There is no one who would ever accuse me of being a mother who hovers. There is a very funny Thanksgiving video of Pip spinning around and crashing into my friend's coffee table. I proceed to laugh uncontrollably while another friend sweetly checks out his elbow and gives it a kiss. Well, sure, that's another way to deal with it, I guess. If you're into that whole caring, nurturing, good parenting thing. But, in fairness to me and my negligence, Pip does that, like, 30 times a day.
I did have a bad few moments last week, though, that took me a little longer to justify. Cause I attended a parent-teacher conference at Pip’s school and had the following conversation more or less:
Teacher: Pip is doing great.
Me: Great. He loves school. He sings me all the songs you teach him and recites all the rules. He cries on the mornings he doesn’t have school.
Teacher: Good. We’re happy to have him. We’re concerned about his fine motor skills, though. We worry he won’t be ready for kindergarten. He has difficulty writing and cutting.
Me: Oh? Uhh….well….
Teacher: We think he may need some Occupational Therapy.
Me: Well, he had Occupational Therapy and he graduated.
Teacher: He should be reevaluated. He may have a weak core. Fine motor skills take a great deal of core strength.
Me: Well, his stomach muscles have been severed twice.
Teacher: Exactly. So maybe he needs some extra help.
So then I left. And I thought back on all the times when I had sat down with Pip and encouraged him to cut or write something. And I realized that those times numbered never. Pip runs. Pip climbs. Pip leaps off of things. Pip dances. Pip jumps. Pip crawls under things. Pip does not sit down and do a project. And I don’t make him. Ever. So maybe he lacks core strength. Or maybe they are asking him to cut paper with scissors and it is the first time he has cut anything (except his own hair that one time.) Oopsie.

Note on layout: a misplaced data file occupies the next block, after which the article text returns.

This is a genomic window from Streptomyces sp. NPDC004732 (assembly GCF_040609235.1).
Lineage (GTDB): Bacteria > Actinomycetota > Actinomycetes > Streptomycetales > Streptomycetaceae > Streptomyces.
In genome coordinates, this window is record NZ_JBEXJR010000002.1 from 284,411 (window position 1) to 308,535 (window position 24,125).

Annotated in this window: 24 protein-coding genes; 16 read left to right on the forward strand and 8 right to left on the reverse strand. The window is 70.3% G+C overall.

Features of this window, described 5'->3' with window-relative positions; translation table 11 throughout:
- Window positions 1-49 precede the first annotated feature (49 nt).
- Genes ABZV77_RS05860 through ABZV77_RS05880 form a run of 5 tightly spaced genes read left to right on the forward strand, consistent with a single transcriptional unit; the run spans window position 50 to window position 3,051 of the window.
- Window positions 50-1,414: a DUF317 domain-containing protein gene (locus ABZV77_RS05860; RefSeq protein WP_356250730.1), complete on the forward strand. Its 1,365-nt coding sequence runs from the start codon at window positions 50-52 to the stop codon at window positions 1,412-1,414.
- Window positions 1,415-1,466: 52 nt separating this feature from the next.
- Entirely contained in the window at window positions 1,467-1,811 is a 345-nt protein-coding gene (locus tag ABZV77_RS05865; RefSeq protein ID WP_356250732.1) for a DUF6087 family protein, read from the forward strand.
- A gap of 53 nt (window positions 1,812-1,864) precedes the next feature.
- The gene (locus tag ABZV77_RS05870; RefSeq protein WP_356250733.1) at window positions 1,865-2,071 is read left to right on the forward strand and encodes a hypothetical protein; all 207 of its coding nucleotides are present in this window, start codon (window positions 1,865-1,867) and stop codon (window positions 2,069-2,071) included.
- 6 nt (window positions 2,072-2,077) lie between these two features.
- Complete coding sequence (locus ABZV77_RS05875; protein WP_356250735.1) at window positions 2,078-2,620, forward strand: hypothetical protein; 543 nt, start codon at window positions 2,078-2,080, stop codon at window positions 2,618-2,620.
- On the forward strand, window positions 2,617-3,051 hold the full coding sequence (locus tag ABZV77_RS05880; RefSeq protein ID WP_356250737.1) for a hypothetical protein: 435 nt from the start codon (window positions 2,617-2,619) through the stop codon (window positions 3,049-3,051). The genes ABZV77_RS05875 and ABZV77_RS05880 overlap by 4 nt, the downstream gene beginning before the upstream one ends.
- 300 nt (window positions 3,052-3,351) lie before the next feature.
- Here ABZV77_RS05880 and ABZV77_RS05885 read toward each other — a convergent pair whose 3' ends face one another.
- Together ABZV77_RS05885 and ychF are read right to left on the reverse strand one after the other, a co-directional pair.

I felt pretty darn guilty about that one for a good 14.5 minutes. But then I remembered this:
Four years ago last September, Pip was diagnosed with a rare, fatal liver disease for which there is no cure. He was immediately admitted to Children’s Memorial and, two days later, he underwent something called a Kasai portoenterostomy to prolong the usefulness of his native liver. That was the first time they severed his core muscles – so they could cut out his gallbladder and a portion of his liver and make a new drain using a piece of his small intestine yada yada – big stuff for a 10-week-old guy. On the day he was released from that procedure, I wrapped the gaping tummy wound with gauze, strapped him into his baby bjorn, and went to Bunny’s preschool curriculum night. When parents started asking questions about preschool curriculum, I unexpectedly burst into tears and really startled the poor preschool teacher who had never seen anyone react quite so emotionally to the explanation of a play-based learning system. But all I could think is “I just want him to make it to preschool. I just want him to live that long. And I don’t care what he learns. I want him to get his hands dirty. I want him to come home with paint on his shirt and chocolate on his face and a song in his heart. I want him to tell me the names of his friends and I want that list to be long. That’s it.”
And every year (this is Pip's third and final preschool year) when the teachers ask what I want Pip to get out of preschool, that is basically what I say. I want him to have fun. I want him to have friends.
I guess when it comes to Pip, I’m more of a big picture kinda gal.
In one week, Pip will be four years post liver transplant. He was invited to play at a friend’s house that day. He gets to walk home from school with his friend and eat lunch and play for a couple hours. He will be in HEAVEN - and he'll be right here on earth.
The Pipster might struggle a bit during the printing and cutting portion of kindergarten but, listen, it’s KINDERGARTEN. I don’t want him to peak too soon. So they can help him catch up. He’ll enjoy trying. He’ll be happy. That is all I have ever wished for him so, you know, mission accomplished there.